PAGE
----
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AbstractEach of the three chapters of my dissertation Essays in Robust Mechanism Design belong to a developing subfield of mechanism design that seeks to provide foundations for simple and intuitive mechanisms that perform well in a wide variety of settings. In particular, my work seeks to identify contracts and mechanisms that exhibit robustness to large-scale uncertainty about agent preferences. My job market paper A Revealed Preference Approach to Multidimensional Screening develops a model of data-driven multidimensional screening, with applications to multi-good monopoly pricing and the design of complex products. In this paper, the monopolist observes a population of consumers each purchase products from one or more sets of alternatives, and she uses this choice data as the basis for her beliefs about the distribution of the buyer's preferences. However, there are many distributions of preferences that rationalize the data, and the monopolist evaluates product lineups according to their worst-case payoff against this set of distributions, in the spirit of robustness. I identify circumstances under which the monopolist can do better than to simply re-create one of the product lineups in her data set, and more broadly show how the form of the optimal selling mechanism changes under various natural restrictions to the buyer's preferences. In particular, if the monopolist is uncertain about complementarity or substitutability between product attributes, I show that it is optimal for her to sell only products that are vertically but not horizontally differentiated from the products in her data set. As part of larger project studying incentives for risk-taking, the second chapter of my dissertation Robust Contracting with Uncertain Risk Preferences studies a moral hazard problem in which the principal does not know the agent's risk preferences. The agent chooses not only how much effort to exert, but also potentially from a variety of safe and risky actions. While the existing moral hazard literature has almost uniformly employed the assumption that the principal exactly knows the agent's risk preferences, I consider a principal who seeks a contract that performs well for all types of agents. I show that all such contracts are capped bonus contracts which do not reward the agent for producing output that is either very small or very large. As a special case of my model, I identify restrictions to effort costs under which binary contracts that pay the agent a base salary and reward him with a fixed bonus payment for achieving a specified output quota are optimal. In a related paper, the third chapter of my dissertation Risk Alignment considers a moral hazard problem in which the principal is slightly uncertain about the agent's risk preferences. As before, the agent chooses not only how much effort to exert, but also what sort of risks to take. The principal's payoff depends on both the output produced by the agent and on transfers, and her risk preferences generally differ from those of the agent. In the first part of the paper, I completely characterize the set of risk aligned contracts, which provide the agent with incentives to choose risks as if his goal were to maximize the principal's payoff. Very generally, all such contracts ``pay the agent in probability'', akin to the lottery mechanisms that are used by researchers in experimental economics to induce risk preferences in laboratory subjects. In the second part of the paper, I show how risk aligned contracts are worst-case optimal for the principal.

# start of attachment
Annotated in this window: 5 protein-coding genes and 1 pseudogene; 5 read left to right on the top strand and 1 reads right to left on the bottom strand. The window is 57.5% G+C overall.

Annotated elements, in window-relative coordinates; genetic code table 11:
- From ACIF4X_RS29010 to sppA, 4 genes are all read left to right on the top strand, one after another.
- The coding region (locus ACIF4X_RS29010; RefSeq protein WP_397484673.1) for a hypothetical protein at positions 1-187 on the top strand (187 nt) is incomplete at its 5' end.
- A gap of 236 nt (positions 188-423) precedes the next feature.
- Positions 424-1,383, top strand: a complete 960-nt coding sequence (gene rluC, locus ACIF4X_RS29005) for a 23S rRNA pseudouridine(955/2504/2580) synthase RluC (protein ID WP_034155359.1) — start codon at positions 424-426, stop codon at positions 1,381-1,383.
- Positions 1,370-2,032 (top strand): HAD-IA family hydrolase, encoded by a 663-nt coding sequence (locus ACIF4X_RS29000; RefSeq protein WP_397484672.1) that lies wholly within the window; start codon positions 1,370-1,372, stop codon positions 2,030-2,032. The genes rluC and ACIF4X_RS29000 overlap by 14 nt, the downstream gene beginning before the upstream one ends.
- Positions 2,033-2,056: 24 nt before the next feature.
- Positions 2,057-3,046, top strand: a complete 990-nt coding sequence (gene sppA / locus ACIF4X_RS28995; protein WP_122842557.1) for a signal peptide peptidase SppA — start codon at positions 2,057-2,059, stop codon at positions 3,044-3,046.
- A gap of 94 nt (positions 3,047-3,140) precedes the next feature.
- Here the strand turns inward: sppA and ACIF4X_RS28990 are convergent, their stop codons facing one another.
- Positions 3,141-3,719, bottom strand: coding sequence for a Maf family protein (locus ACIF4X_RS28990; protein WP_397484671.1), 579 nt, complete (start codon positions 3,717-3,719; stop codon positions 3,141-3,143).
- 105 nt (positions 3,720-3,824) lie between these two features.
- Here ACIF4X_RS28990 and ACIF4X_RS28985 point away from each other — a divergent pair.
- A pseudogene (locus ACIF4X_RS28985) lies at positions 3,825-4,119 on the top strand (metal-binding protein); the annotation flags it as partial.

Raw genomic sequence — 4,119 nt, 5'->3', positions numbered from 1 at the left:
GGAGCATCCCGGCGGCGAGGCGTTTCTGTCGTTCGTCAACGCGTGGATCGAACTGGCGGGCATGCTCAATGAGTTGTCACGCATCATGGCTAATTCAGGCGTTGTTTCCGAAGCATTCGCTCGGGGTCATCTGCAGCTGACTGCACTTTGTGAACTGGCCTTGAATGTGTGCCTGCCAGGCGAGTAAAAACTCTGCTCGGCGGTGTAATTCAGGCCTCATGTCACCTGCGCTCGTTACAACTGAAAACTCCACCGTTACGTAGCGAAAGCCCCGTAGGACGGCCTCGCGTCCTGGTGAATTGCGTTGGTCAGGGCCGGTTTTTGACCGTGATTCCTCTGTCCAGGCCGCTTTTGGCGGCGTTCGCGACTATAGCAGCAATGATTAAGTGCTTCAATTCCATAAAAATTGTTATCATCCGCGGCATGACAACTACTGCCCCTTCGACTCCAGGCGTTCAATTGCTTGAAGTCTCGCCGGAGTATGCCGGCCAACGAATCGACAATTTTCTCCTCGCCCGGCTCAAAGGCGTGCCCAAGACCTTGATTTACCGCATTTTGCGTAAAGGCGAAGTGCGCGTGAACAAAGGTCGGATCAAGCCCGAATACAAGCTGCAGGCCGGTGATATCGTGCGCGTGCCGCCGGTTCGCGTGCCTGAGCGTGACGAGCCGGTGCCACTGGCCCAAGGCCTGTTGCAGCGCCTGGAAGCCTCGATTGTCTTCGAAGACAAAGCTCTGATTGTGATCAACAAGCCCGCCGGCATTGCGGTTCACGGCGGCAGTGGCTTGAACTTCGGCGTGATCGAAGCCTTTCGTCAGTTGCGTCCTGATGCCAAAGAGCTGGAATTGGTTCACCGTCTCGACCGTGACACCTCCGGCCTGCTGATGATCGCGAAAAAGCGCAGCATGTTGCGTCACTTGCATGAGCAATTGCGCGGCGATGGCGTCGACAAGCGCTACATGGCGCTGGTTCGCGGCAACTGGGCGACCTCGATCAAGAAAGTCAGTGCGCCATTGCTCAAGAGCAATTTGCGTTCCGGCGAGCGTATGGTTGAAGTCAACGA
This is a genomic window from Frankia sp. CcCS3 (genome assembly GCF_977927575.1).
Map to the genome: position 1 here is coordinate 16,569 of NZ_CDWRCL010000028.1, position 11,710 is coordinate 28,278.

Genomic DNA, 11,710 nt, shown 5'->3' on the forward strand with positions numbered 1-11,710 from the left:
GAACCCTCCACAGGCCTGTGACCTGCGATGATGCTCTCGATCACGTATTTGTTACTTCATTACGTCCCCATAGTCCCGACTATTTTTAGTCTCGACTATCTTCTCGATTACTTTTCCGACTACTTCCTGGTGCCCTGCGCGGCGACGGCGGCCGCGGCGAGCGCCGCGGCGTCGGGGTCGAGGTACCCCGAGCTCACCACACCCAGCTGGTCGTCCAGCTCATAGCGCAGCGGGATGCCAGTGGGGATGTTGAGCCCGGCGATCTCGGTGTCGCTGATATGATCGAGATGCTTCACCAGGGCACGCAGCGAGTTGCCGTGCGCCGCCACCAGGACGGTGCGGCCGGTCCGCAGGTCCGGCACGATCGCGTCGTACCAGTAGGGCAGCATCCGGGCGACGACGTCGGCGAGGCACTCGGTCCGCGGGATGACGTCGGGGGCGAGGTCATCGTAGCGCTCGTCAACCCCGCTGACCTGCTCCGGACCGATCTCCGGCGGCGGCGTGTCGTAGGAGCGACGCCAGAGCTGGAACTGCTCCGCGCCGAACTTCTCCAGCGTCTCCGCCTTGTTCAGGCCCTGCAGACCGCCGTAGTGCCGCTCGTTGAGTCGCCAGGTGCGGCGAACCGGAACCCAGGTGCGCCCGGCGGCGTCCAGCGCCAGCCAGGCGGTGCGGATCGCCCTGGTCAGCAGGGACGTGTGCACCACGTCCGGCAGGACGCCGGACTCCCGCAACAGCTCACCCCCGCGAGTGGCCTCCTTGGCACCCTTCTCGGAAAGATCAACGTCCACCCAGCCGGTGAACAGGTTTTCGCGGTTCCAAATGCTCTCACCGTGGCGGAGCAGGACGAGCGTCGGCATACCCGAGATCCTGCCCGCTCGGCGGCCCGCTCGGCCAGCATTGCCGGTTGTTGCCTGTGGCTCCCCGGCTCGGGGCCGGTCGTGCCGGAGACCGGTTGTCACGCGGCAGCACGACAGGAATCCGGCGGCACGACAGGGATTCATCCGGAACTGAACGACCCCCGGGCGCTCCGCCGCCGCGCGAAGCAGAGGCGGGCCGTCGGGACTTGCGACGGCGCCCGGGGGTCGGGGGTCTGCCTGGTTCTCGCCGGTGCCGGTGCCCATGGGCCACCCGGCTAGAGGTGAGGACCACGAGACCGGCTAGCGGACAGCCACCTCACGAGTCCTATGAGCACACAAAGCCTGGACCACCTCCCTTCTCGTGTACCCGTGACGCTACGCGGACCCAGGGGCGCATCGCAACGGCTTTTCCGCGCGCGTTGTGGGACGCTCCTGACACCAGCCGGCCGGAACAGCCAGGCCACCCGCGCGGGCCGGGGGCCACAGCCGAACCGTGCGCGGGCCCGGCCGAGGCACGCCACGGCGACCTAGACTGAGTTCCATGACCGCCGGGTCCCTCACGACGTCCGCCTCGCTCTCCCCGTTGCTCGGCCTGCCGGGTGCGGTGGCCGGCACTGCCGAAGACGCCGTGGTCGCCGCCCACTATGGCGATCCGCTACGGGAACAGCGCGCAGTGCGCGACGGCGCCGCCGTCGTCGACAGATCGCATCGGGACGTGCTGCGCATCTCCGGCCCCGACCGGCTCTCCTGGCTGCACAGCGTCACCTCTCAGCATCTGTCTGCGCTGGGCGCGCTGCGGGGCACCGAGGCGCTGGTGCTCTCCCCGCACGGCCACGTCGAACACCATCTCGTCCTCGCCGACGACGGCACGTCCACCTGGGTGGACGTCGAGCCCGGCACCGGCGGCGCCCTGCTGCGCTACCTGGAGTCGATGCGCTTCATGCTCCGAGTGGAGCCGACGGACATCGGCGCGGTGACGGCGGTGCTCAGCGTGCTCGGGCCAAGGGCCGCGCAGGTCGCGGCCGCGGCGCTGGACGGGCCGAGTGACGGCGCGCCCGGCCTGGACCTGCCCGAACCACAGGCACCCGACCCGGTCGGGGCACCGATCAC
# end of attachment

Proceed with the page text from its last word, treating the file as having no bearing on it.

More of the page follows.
Degree ProgramGraduate College